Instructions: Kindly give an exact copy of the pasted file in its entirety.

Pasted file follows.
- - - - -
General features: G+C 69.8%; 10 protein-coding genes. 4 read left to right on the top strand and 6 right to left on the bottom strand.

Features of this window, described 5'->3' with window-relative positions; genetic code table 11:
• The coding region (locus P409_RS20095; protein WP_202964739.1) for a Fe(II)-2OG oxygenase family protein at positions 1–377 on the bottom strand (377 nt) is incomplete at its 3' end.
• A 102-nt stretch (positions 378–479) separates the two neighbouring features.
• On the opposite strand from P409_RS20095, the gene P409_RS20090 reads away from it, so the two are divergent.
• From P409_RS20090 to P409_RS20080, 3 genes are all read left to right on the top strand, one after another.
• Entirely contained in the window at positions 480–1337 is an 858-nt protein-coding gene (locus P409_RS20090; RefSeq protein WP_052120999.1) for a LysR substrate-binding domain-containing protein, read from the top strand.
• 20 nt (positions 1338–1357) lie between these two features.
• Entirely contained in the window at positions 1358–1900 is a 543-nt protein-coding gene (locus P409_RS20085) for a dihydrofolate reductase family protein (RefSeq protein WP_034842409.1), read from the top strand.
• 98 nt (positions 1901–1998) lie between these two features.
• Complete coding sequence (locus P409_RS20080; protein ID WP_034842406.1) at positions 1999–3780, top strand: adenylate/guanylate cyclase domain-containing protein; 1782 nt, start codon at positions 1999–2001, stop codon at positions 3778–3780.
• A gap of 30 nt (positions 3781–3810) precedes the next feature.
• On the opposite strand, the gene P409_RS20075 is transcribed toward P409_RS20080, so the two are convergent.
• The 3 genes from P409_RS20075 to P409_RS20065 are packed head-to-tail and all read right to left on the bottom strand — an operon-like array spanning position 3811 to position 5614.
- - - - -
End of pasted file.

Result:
General features: G+C 69.8%; 10 protein-coding genes. 4 read left to right on the top strand and 6 right to left on the bottom strand.

Features of this window, described 5'->3' with window-relative positions; genetic code table 11:
• The coding region (locus P409_RS20095; protein WP_202964739.1) for a Fe(II)-2OG oxygenase family protein at positions 1–377 on the bottom strand (377 nt) is incomplete at its 3' end.
• A 102-nt stretch (positions 378–479) separates the two neighbouring features.
• On the opposite strand from P409_RS20095, the gene P409_RS20090 reads away from it, so the two are divergent.
• From P409_RS20090 to P409_RS20080, 3 genes are all read left to right on the top strand, one after another.
• Entirely contained in the window at positions 480–1337 is an 858-nt protein-coding gene (locus P409_RS20090; RefSeq protein WP_052120999.1) for a LysR substrate-binding domain-containing protein, read from the top strand.
• 20 nt (positions 1338–1357) lie between these two features.
• Entirely contained in the window at positions 1358–1900 is a 543-nt protein-coding gene (locus P409_RS20085) for a dihydrofolate reductase family protein (RefSeq protein WP_034842409.1), read from the top strand.
• 98 nt (positions 1901–1998) lie between these two features.
• Complete coding sequence (locus P409_RS20080; protein ID WP_034842406.1) at positions 1999–3780, top strand: adenylate/guanylate cyclase domain-containing protein; 1782 nt, start codon at positions 1999–2001, stop codon at positions 3778–3780.
• A gap of 30 nt (positions 3781–3810) precedes the next feature.
• On the opposite strand, the gene P409_RS20075 is transcribed toward P409_RS20080, so the two are convergent.
• The 3 genes from P409_RS20075 to P409_RS20065 are packed head-to-tail and all read right to left on the bottom strand — an operon-like array spanning position 3811 to position 5614.